It's that time of year again.
barbecues, afternoon patio parties, outdoor lawn games -- and the irksome
insects that can spoil it all.
mosquito wars begin, anything can look like a weapon to itchy outdoor enthusiasts. But experts say many home remedies are mostly sizzle and little substance.
mosquito fact from fiction, ABCNews.com spoke to several scientists. Take a look at what they had to say.
Garlic: Is there an old wives' tale that doesn't feature garlic? According to lore, the pungent-smelling plant can do everything from cure the common cold to help determine a baby's sex to ward off witches.
But though some believe garlic has powerful bug-repellent properties, mosquito control experts say it isn't very strong.
"Garlic is a classic," said Joe Conlon, technical advisor for the American Mosquito Control Association. Some think that eating garlic could keep mosquitoes away, but he said studies have not shown that ingesting garlic reduces bug bites.
"As in most myths though, there is an element of truth in them," he said. "If you take garlic and squeeze it on your skin, that portion of your skin will be repellent to mosquitoes for about 20-40 minutes."
But, then again, he added, you'd be repellent to most everything else too.
Vitamin B: Can vitamin B tablets make you a less tasty treat to the biting menaces? Probably not.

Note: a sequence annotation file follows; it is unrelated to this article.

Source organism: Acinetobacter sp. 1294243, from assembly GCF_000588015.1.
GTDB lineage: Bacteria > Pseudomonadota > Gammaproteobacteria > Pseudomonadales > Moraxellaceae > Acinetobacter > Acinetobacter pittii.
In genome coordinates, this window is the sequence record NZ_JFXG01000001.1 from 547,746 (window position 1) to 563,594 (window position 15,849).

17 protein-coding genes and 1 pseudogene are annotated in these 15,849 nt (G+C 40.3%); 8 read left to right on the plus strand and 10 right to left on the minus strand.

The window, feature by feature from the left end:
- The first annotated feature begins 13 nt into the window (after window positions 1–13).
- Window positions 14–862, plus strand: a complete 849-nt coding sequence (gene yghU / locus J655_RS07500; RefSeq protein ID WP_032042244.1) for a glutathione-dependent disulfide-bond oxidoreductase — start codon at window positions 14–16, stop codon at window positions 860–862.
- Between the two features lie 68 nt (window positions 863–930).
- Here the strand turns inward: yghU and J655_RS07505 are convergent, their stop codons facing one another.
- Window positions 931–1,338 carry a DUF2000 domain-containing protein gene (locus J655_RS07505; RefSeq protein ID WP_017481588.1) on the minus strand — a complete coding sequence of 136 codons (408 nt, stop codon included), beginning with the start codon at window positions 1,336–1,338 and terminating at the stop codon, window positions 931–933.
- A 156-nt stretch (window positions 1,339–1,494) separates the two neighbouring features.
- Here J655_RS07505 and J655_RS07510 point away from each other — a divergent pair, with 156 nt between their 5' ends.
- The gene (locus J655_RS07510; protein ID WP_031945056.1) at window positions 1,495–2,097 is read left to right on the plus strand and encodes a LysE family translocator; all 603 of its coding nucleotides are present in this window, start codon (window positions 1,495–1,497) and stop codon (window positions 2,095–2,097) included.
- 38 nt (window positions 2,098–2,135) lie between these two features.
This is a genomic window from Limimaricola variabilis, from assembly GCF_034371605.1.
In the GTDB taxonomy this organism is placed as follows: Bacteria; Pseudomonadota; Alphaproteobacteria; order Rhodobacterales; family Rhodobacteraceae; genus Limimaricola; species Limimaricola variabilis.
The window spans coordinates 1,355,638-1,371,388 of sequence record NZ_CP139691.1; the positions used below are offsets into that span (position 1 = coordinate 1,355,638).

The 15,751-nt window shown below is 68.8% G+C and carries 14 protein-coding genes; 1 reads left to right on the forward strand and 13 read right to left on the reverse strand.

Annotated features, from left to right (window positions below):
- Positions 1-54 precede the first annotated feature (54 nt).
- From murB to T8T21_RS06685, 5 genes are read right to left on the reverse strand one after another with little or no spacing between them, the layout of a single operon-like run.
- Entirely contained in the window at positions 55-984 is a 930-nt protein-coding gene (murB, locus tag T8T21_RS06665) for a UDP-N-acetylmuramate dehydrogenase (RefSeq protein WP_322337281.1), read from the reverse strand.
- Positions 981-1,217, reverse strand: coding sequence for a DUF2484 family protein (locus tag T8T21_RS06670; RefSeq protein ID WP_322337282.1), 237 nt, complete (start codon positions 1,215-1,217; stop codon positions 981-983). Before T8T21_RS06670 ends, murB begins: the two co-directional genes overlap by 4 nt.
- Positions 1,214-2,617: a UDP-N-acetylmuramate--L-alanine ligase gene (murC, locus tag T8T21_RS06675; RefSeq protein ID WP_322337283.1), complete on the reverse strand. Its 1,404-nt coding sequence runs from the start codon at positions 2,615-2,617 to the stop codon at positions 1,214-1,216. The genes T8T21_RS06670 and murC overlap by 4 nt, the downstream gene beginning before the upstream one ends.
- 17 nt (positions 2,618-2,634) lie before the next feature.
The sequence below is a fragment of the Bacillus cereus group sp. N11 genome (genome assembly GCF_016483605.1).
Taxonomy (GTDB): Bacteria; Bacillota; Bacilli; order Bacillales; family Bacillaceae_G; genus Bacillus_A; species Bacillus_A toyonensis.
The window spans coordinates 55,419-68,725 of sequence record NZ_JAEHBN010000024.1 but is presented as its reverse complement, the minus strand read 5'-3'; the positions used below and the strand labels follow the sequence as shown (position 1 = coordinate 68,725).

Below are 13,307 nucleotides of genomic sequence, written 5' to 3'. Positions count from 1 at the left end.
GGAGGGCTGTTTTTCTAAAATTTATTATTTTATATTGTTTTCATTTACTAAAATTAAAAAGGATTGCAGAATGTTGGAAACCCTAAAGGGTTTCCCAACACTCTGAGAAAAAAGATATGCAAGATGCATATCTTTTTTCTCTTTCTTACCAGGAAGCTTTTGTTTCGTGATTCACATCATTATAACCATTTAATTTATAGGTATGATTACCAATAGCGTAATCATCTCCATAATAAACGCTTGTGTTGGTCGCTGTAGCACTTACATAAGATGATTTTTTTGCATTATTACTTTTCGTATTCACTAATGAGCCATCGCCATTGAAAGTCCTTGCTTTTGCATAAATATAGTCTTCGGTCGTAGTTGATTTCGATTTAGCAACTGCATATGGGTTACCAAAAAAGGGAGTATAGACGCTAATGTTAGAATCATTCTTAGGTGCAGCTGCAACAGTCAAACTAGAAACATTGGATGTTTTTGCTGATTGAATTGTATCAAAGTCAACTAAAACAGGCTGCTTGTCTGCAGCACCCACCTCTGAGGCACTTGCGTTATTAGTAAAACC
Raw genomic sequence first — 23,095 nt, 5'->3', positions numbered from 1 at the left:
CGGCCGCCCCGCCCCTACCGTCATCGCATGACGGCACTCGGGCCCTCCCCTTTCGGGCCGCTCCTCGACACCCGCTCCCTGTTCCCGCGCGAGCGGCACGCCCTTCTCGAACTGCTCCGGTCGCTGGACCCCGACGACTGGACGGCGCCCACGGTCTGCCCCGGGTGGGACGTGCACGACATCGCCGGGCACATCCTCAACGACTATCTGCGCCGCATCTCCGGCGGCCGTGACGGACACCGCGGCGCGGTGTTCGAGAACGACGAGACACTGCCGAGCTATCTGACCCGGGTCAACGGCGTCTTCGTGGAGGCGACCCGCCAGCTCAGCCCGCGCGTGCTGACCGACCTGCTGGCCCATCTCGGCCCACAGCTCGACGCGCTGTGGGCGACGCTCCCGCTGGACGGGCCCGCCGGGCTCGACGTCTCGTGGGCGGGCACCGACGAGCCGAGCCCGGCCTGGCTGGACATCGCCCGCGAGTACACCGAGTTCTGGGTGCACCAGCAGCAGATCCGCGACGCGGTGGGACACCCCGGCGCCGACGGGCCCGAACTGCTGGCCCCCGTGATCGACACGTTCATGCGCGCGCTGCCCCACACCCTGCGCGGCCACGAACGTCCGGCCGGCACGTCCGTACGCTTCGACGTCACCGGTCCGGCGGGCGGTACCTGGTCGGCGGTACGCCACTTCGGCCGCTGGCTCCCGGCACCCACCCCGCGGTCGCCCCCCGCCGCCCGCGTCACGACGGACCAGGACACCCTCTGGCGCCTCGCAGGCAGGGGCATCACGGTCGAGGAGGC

Though some people swear by it, Conlon said that in double-blind studies, the vitamin continues to come up short.
When researchers at the University of Wisconsin asked volunteers to take placebos or capsules with vitamin B, they did not find any evidence that the substance could help reduce mosquito attraction.
Bananas: This one goes both ways. Susan Paskewitz, an entomologist at the University of Wisconsin at Madison, said that some people think the fruit attracts mosquitoes, others think it repels them.
But "the predominant thinking is that bananas do make you more attractive," she said. However, she said a study in her lab didn't prove a link between bananas and mosquito attraction.
"Some subsets of people show dramatic variability," she said, adding that whether people ate bananas or not, they might attract several mosquitoes at one time, and fewer mosquitoes hours later.
Listerine: If the Internet is to be believed, this antiseptic mouthwash doubles as an effective bug repellent. But Paskewitz said that though some of the product's ingredients have been shown to be repellent, Listerine itself has yet to prove its power to science.
Conlon also said that the claim that the mouthwash fights mosquitoes has "no basis in fact."
Dryer Sheets: Some think this household product also moonlights in pest control, but Paskewitz said its properties have yet to be tested in the lab.
She said some might think that the strong-smelling compounds might make the person more or less attractive to mosquitoes, but she said she didn't think anyone had ever done a scientific study to examine a connection.
"If it worked, I would be completely amazed," she said.
Lemon Joy: Some think Lemon Joy, the dishwashing detergent, is another mosquito murderer in disguise. The idea, Conlon said, is that a few drops in a bowl of water will attract the bugs to lay eggs in the water and then kill them off.
But he said that, as with the other household products, no scientific proof supports this claim.